Endometrial atrophy is where the womb lining is very thinned. This occurs when there is very low levels of oestrogen in the body, as is the case during menopause. This is because oestrogen is responsible for the thickening of the endometrial lining. As the womb lining thins, the underlying blood vessels are exposed which can lead to abnormal bleeding.

This may be heavy or light bleeding after menopause, or after intercourse. Endometrial atrophy may be diagnosed using a transvaginal ultrasound which can measure the thickness of the womb lining. If there are minimal symptoms, treatment for endometrial atrophy may be unnecessary. But if treatment is needed, it can be treated with oestrogen cream or pessaries.

Vaginal atrophy

Vaginal atrophy is a condition where the tissue forming the vaginal wall becomes very thin and dry. It is caused by a lack of oestrogen during menopause. This is because oestrogen is responsible for growth of vaginal cells and also for stimulating mucous secretions from mucosal glands in the vagina.

When there is vaginal atrophy, it may make intercourse and passing urine painful (there is less defense against urine infection, and exposed nerve cells make passing urine uncomfortable). Because the vagina is dry it may feel itchy, and friction can cause the cells to be rubbed away, exposing underlying blood vessels that may bleed.

This leads to vaginal bleeding and there may be spotting after intercourse. Symptoms of vaginal dryness may be relieved by using lubricants and vaginal moisturiser.

Alternatively, vaginal oestrogen in the form of creams or pessaries, and hormone replacement therapy may help because these all replace the lack of oestrogen. Due to dryness of the vagina, intercourse may be uncomfortable. In addition to lubrication during sex, it may be worthwhile allowing more time to become aroused before having sex in order to give more time for natural lubrication to occur.

Sexually transmitted diseases

There are a range of sexually transmitted diseases (STDs) that can cause postmenopausal bleeding, such as chlamydia, gonorrhoea, and herpes. These infections are caught by having unprotected sex and being in contact with infected genital fluid. (You can’t catch them from swimming pools, sharing towels, or using the same toilet.)

Chlamydia and gonorrhoea most commonly infect the cells in the cervix and womb, which causes inflammation, and therefore fragile blood vessels, which can bleed. There may be other symptoms associated with STDs, such as a yellow or milky white vaginal discharge, and pain on peeing with chlamydia.

There may also be pelvic pain caused by inflammation of the womb and fallopian tubes. The diagnosis can be made by a urine test or swabbing cervical discharge for culture. Treatment is with antibiotics. For chlamydia this may be with a one-time dose of azithromycin and over 95% of people will be cleared of chlamydia, provided that they take antibiotics correctly.5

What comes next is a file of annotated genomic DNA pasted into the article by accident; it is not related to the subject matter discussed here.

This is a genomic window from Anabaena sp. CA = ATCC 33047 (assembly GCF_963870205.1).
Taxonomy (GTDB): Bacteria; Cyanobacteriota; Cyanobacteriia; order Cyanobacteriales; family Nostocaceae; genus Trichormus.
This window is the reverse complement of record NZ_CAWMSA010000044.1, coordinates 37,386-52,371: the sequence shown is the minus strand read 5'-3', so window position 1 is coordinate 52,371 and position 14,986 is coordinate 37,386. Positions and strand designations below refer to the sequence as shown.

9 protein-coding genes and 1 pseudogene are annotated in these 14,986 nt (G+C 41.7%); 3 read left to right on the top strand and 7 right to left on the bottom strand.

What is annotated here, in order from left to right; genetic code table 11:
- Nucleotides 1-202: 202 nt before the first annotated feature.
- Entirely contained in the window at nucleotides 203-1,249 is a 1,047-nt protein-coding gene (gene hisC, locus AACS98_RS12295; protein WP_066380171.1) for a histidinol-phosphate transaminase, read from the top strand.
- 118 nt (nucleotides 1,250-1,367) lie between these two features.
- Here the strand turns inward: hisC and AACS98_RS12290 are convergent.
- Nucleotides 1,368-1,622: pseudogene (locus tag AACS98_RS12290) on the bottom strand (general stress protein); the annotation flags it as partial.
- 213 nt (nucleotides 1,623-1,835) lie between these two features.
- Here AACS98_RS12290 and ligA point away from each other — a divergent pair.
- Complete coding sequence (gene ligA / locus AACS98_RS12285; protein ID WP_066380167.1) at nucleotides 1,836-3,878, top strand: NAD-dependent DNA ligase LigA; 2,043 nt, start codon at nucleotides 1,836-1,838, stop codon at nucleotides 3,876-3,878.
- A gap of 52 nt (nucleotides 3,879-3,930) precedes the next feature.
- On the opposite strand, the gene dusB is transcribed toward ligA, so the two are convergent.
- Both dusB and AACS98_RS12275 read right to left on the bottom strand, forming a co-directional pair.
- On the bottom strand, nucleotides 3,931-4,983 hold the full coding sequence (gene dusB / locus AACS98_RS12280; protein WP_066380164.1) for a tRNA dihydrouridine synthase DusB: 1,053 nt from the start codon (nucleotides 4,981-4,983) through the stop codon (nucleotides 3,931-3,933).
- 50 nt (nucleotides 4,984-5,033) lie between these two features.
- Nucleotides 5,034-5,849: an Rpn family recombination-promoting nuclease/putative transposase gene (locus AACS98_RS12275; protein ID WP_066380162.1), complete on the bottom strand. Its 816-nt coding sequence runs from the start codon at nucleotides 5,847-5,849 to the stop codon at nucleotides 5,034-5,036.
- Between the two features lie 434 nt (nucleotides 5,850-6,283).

As previously stated, any vaginal bleeding after menopause is considered a postmenopausal bleed and should always be checked out by your doctor to rule out any serious conditions.

Last updated July 2019
Next update due 2021

Dr. Diana Chiu, MBChB (Hons) MRCP PGCERT (Med Ed) PhD

Diana received her medical degree, with honours, from the University of Manchester. She then went on to receive basic and specialist medical training within the north west of England. She carried out in-depth research in medicine and was awarded a PhD in 2016. Currently, she is finishing her medical training at a large teaching hospital, and one of her greatest interests is medical education. She is an advanced life support instructor and writes regularly for post-graduate examination websites, and also holds a PGCERT in medical education with distinction.

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  1. Munro, M.G., Investigation of women with postmenopausal uterine bleeding: clinical practice recommendations, The Permanente Journal, Winter 2014, vol 18, no.1., pp 55-70
  2. Ibid.
  3. Nijkang, N.P., et al., Endometrial polyps: pathogenesis, sequelae and treatment, SAGE Open Medicine, 2019, 7:2050312119848247 [online], (accessed 8 July 2019)
  4. Ibid.
  5. NHS Choices Health A-Z, ‘Chlamydia’, [website], 2015,, (accessed 12 December 2017).

With supporting information from

  1. RCOG, ‘Management of endometrial hyperplasia’, Green-top Guideline No. 67, RCOG/BSGE joint guideline, February 2016
  2. Mac Bride, M.B., at al., Vulvovaginal atrophy, Mayo Clinic Proceedings, January 2010, vol 85, no. 1., pp 87-94